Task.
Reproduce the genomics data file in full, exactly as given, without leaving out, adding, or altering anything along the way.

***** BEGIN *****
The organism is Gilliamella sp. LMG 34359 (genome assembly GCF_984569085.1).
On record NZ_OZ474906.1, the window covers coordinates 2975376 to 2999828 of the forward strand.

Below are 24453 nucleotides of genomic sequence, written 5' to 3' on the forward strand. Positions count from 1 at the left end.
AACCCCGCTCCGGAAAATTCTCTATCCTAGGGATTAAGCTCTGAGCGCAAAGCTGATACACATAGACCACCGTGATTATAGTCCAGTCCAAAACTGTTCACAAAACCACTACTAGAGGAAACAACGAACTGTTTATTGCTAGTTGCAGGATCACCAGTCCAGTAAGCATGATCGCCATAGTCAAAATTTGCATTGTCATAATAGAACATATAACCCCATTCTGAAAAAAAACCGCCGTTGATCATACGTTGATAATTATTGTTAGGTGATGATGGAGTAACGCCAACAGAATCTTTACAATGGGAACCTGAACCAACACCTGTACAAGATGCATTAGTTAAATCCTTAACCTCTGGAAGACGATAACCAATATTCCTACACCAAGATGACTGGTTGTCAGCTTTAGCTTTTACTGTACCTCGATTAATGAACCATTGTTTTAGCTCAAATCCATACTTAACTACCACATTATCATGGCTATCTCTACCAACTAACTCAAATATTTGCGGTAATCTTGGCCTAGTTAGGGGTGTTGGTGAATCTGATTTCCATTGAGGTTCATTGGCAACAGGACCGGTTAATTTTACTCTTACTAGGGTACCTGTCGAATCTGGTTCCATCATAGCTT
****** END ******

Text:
The organism is Gilliamella sp. LMG 34359 (genome assembly GCF_984569085.1).
On record NZ_OZ474906.1, the window covers coordinates 2975376 to 2999828 of the forward strand.

Below are 24453 nucleotides of genomic sequence, written 5' to 3' on the forward strand. Positions count from 1 at the left end.
AACCCCGCTCCGGAAAATTCTCTATCCTAGGGATTAAGCTCTGAGCGCAAAGCTGATACACATAGACCACCGTGATTATAGTCCAGTCCAAAACTGTTCACAAAACCACTACTAGAGGAAACAACGAACTGTTTATTGCTAGTTGCAGGATCACCAGTCCAGTAAGCATGATCGCCATAGTCAAAATTTGCATTGTCATAATAGAACATATAACCCCATTCTGAAAAAAAACCGCCGTTGATCATACGTTGATAATTATTGTTAGGTGATGATGGAGTAACGCCAACAGAATCTTTACAATGGGAACCTGAACCAACACCTGTACAAGATGCATTAGTTAAATCCTTAACCTCTGGAAGACGATAACCAATATTCCTACACCAAGATGACTGGTTGTCAGCTTTAGCTTTTACTGTACCTCGATTAATGAACCATTGTTTTAGCTCAAATCCATACTTAACTACCACATTATCATGGCTATCTCTACCAACTAACTCAAATATTTGCGGTAATCTTGGCCTAGTTAGGGGTGTTGGTGAATCTGATTTCCATTGAGGTTCATTGGCAACAGGACCGGTTAATTTTACTCTTACTAGGGTACCTGTCGAATCTGGTTCCATCATAGCTT